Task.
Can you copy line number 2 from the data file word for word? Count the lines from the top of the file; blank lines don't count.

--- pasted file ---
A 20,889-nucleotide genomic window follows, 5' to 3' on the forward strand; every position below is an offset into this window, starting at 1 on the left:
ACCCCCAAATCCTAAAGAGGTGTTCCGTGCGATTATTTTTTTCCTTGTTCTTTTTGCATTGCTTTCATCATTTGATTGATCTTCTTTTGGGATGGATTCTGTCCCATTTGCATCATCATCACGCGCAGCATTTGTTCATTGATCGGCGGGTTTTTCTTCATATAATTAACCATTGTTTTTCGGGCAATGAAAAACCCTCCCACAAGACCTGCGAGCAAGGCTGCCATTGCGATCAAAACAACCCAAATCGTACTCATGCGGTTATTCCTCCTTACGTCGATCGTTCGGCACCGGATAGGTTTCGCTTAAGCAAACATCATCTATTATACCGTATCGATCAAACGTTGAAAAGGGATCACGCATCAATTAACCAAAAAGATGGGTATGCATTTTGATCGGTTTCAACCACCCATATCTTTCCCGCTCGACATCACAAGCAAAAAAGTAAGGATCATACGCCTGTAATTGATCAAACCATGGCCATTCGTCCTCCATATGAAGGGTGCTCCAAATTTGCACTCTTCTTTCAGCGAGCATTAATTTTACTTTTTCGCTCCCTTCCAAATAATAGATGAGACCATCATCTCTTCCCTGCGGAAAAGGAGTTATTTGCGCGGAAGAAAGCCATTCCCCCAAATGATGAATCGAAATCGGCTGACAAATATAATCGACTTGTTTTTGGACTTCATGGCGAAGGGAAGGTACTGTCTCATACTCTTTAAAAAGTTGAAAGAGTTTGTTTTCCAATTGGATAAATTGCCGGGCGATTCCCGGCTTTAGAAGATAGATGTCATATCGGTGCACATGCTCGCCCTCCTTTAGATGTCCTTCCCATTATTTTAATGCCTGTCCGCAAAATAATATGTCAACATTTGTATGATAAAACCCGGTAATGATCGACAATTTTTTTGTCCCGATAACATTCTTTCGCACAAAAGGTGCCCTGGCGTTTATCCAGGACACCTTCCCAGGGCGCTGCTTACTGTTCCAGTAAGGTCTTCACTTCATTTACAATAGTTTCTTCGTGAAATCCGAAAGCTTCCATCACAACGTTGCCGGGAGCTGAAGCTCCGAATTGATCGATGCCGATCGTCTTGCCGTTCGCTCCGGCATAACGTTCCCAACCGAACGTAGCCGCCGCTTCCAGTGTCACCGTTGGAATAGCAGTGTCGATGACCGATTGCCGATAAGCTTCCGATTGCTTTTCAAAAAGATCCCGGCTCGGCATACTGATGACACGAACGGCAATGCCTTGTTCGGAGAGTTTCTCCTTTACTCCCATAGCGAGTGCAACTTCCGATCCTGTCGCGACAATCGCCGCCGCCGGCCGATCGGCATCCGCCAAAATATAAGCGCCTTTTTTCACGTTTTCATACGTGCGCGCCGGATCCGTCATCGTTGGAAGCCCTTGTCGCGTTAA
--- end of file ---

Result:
ACCCCCAAATCCTAAAGAGGTGTTCCGTGCGATTATTTTTTTCCTTGTTCTTTTTGCATTGCTTTCATCATTTGATTGATCTTCTTTTGGGATGGATTCTGTCCCATTTGCATCATCATCACGCGCAGCATTTGTTCATTGATCGGCGGGTTTTTCTTCATATAATTAACCATTGTTTTTCGGGCAATGAAAAACCCTCCCACAAGACCTGCGAGCAAGGCTGCCATTGCGATCAAAACAACCCAAATCGTACTCATGCGGTTATTCCTCCTTACGTCGATCGTTCGGCACCGGATAGGTTTCGCTTAAGCAAACATCATCTATTATACCGTATCGATCAAACGTTGAAAAGGGATCACGCATCAATTAACCAAAAAGATGGGTATGCATTTTGATCGGTTTCAACCACCCATATCTTTCCCGCTCGACATCACAAGCAAAAAAGTAAGGATCATACGCCTGTAATTGATCAAACCATGGCCATTCGTCCTCCATATGAAGGGTGCTCCAAATTTGCACTCTTCTTTCAGCGAGCATTAATTTTACTTTTTCGCTCCCTTCCAAATAATAGATGAGACCATCATCTCTTCCCTGCGGAAAAGGAGTTATTTGCGCGGAAGAAAGCCATTCCCCCAAATGATGAATCGAAATCGGCTGACAAATATAATCGACTTGTTTTTGGACTTCATGGCGAAGGGAAGGTACTGTCTCATACTCTTTAAAAAGTTGAAAGAGTTTGTTTTCCAATTGGATAAATTGCCGGGCGATTCCCGGCTTTAGAAGATAGATGTCATATCGGTGCACATGCTCGCCCTCCTTTAGATGTCCTTCCCATTATTTTAATGCCTGTCCGCAAAATAATATGTCAACATTTGTATGATAAAACCCGGTAATGATCGACAATTTTTTTGTCCCGATAACATTCTTTCGCACAAAAGGTGCCCTGGCGTTTATCCAGGACACCTTCCCAGGGCGCTGCTTACTGTTCCAGTAAGGTCTTCACTTCATTTACAATAGTTTCTTCGTGAAATCCGAAAGCTTCCATCACAACGTTGCCGGGAGCTGAAGCTCCGAATTGATCGATGCCGATCGTCTTGCCGTTCGCTCCGGCATAACGTTCCCAACCGAACGTAGCCGCCGCTTCCAGTGTCACCGTTGGAATAGCAGTGTCGATGACCGATTGCCGATAAGCTTCCGATTGCTTTTCAAAAAGATCCCGGCTCGGCATACTGATGACACGAACGGCAATGCCTTGTTCGGAGAGTTTCTCCTTTACTCCCATAGCGAGTGCAACTTCCGATCCTGTCGCGACAATCGCCGCCGCCGGCCGATCGGCATCCGCCAAAATATAAGCGCCTTTTTTCACGTTTTCATACGTGCGCGCCGGATCCGTCATCGTTGGAAGCCCTTGTCGCGTTAA